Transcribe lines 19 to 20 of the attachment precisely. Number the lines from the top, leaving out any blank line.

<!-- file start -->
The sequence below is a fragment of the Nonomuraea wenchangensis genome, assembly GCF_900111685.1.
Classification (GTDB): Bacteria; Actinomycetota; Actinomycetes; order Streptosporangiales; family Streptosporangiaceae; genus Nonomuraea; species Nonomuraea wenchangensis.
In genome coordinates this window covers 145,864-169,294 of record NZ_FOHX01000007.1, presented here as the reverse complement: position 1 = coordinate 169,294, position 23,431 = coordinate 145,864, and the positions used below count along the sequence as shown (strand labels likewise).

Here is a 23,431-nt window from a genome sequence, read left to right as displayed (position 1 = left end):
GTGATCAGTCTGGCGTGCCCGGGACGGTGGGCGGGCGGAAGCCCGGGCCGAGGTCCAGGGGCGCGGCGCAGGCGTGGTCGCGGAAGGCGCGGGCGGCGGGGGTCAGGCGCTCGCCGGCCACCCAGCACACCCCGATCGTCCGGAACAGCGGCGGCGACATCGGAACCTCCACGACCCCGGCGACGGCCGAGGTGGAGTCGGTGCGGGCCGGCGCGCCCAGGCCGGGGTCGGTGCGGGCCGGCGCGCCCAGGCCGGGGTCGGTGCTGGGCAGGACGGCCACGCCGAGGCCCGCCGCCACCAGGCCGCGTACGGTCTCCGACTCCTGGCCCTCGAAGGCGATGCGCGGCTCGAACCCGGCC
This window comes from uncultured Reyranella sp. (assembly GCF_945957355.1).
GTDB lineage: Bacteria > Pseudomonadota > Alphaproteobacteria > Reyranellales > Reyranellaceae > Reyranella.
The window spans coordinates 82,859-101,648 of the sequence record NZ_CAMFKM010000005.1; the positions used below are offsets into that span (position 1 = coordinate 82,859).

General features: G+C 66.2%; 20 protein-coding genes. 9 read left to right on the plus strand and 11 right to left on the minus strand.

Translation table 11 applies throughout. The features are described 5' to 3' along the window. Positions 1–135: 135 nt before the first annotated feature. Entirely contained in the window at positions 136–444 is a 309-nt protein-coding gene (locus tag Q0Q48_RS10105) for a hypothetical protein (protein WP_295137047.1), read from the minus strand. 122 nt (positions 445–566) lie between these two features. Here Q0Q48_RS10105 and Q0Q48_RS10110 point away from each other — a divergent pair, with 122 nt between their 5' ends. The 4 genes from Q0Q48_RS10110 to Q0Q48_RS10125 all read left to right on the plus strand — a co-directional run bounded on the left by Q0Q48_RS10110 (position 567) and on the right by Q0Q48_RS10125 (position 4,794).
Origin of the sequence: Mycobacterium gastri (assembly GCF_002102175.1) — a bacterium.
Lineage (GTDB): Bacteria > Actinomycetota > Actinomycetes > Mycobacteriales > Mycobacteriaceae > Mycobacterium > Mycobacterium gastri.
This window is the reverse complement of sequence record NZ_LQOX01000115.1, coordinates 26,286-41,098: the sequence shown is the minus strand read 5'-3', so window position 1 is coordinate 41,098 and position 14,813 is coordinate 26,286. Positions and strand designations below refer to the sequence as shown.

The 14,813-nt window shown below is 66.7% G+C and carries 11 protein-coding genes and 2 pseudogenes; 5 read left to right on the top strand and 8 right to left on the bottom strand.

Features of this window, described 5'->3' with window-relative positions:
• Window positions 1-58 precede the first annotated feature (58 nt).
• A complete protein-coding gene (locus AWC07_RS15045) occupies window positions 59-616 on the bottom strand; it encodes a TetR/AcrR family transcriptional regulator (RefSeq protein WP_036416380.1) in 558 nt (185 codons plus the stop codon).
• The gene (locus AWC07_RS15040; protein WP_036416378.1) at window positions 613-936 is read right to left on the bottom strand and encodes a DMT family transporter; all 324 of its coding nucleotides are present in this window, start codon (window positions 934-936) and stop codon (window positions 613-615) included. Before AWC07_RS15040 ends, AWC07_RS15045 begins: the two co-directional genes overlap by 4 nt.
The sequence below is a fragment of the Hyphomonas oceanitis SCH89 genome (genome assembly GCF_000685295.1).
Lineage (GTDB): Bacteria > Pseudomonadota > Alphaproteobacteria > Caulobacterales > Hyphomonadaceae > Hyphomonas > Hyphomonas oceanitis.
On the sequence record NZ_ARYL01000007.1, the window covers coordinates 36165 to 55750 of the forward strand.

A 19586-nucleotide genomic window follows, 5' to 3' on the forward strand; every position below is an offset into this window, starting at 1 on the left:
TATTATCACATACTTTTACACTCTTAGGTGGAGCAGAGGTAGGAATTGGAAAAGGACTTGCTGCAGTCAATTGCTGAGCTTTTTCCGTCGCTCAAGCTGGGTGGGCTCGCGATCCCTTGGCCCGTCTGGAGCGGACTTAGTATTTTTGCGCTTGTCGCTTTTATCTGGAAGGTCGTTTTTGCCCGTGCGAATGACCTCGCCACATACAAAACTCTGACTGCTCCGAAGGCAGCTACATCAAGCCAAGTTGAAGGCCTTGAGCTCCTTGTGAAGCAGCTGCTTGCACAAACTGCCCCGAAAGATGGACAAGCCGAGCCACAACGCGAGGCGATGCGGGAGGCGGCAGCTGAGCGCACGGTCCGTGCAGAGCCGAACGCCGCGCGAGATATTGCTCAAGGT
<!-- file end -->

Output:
The sequence below is a fragment of the Hyphomonas oceanitis SCH89 genome (genome assembly GCF_000685295.1).
Lineage (GTDB): Bacteria > Pseudomonadota > Alphaproteobacteria > Caulobacterales > Hyphomonadaceae > Hyphomonas > Hyphomonas oceanitis.